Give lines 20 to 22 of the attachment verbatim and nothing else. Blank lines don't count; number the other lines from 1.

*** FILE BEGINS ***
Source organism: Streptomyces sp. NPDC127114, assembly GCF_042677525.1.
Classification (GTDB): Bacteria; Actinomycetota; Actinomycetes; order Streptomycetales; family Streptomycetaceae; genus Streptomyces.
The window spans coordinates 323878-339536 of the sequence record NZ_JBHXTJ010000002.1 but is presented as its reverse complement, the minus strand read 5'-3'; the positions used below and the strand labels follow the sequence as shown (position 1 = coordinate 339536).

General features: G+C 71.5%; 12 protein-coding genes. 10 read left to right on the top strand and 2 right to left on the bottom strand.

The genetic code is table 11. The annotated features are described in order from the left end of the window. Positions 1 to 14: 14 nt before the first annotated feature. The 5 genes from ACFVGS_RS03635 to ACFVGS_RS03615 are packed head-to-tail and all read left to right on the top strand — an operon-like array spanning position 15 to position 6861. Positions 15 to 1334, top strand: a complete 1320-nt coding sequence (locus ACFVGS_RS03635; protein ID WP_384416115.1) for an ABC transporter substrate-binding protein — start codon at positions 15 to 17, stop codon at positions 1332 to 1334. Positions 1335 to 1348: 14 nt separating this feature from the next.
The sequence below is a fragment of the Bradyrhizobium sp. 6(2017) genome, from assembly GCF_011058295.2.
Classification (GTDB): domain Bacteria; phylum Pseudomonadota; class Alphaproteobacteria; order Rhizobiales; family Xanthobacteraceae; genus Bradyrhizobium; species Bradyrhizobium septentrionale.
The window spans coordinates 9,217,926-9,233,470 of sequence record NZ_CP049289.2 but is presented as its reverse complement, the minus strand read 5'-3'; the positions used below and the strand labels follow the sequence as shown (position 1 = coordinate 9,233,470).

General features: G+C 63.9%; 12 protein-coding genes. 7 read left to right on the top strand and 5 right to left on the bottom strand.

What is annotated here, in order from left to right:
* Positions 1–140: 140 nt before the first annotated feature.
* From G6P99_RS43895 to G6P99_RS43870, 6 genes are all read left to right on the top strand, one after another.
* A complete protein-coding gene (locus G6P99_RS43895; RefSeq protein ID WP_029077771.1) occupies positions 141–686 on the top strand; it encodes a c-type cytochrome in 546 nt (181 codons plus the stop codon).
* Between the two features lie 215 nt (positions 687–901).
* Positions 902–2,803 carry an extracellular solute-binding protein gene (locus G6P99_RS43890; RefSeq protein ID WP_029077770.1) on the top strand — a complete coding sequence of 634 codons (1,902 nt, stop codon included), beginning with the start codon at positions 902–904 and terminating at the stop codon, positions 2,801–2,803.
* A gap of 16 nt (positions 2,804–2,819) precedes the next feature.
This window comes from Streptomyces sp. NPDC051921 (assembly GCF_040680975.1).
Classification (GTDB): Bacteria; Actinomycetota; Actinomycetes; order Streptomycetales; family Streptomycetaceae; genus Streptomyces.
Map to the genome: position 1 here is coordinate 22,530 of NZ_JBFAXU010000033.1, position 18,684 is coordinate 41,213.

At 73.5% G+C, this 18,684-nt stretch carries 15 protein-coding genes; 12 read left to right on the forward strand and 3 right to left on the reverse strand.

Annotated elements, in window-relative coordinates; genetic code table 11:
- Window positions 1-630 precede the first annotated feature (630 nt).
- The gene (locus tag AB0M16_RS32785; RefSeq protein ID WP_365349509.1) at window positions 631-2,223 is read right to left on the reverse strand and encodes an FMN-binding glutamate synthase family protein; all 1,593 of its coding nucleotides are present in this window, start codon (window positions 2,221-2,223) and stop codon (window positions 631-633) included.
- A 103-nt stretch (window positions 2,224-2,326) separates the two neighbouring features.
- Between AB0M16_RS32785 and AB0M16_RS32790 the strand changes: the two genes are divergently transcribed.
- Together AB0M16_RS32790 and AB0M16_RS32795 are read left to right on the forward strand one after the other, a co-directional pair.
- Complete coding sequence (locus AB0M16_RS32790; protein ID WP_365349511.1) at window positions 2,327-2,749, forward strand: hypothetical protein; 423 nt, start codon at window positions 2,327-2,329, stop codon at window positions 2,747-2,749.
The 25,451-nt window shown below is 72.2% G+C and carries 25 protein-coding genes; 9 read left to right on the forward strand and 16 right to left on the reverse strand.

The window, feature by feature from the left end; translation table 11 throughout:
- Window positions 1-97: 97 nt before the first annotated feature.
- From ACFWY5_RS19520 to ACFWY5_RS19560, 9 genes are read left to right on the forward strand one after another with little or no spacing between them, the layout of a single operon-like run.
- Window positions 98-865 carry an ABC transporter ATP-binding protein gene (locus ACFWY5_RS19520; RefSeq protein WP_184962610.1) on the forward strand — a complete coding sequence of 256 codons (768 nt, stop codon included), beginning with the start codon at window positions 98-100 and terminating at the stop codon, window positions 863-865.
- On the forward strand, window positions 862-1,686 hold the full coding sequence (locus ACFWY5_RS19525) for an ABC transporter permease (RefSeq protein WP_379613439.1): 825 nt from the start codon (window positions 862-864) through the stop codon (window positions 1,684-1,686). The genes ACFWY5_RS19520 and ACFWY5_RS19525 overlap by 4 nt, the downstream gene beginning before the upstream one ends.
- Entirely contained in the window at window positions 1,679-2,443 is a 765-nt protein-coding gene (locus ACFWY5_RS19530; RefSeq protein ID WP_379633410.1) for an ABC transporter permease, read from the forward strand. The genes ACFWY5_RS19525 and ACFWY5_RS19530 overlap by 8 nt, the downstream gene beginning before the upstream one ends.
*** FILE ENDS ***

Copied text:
At 73.5% G+C, this 18,684-nt stretch carries 15 protein-coding genes; 12 read left to right on the forward strand and 3 right to left on the reverse strand.

Annotated elements, in window-relative coordinates; genetic code table 11:
- Window positions 1-630 precede the first annotated feature (630 nt).